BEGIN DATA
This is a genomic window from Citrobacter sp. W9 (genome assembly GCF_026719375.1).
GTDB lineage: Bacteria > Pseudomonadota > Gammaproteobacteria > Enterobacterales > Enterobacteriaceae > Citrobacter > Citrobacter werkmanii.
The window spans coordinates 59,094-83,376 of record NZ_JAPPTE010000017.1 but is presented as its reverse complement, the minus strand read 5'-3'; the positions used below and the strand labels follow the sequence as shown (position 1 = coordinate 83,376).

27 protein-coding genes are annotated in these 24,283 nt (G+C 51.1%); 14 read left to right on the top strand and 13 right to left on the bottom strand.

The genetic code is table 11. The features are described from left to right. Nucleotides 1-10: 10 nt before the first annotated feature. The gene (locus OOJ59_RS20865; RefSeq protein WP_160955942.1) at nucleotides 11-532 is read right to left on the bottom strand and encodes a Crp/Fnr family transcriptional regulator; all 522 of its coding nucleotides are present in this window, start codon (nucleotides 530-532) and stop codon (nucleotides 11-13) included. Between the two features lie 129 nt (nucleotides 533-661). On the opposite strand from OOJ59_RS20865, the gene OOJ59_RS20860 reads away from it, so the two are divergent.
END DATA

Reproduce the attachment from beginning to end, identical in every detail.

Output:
This is a genomic window from Citrobacter sp. W9 (genome assembly GCF_026719375.1).
GTDB lineage: Bacteria > Pseudomonadota > Gammaproteobacteria > Enterobacterales > Enterobacteriaceae > Citrobacter > Citrobacter werkmanii.
The window spans coordinates 59,094-83,376 of record NZ_JAPPTE010000017.1 but is presented as its reverse complement, the minus strand read 5'-3'; the positions used below and the strand labels follow the sequence as shown (position 1 = coordinate 83,376).

27 protein-coding genes are annotated in these 24,283 nt (G+C 51.1%); 14 read left to right on the top strand and 13 right to left on the bottom strand.

The genetic code is table 11. The features are described from left to right. Nucleotides 1-10: 10 nt before the first annotated feature. The gene (locus OOJ59_RS20865; RefSeq protein WP_160955942.1) at nucleotides 11-532 is read right to left on the bottom strand and encodes a Crp/Fnr family transcriptional regulator; all 522 of its coding nucleotides are present in this window, start codon (nucleotides 530-532) and stop codon (nucleotides 11-13) included. Between the two features lie 129 nt (nucleotides 533-661). On the opposite strand from OOJ59_RS20865, the gene OOJ59_RS20860 reads away from it, so the two are divergent.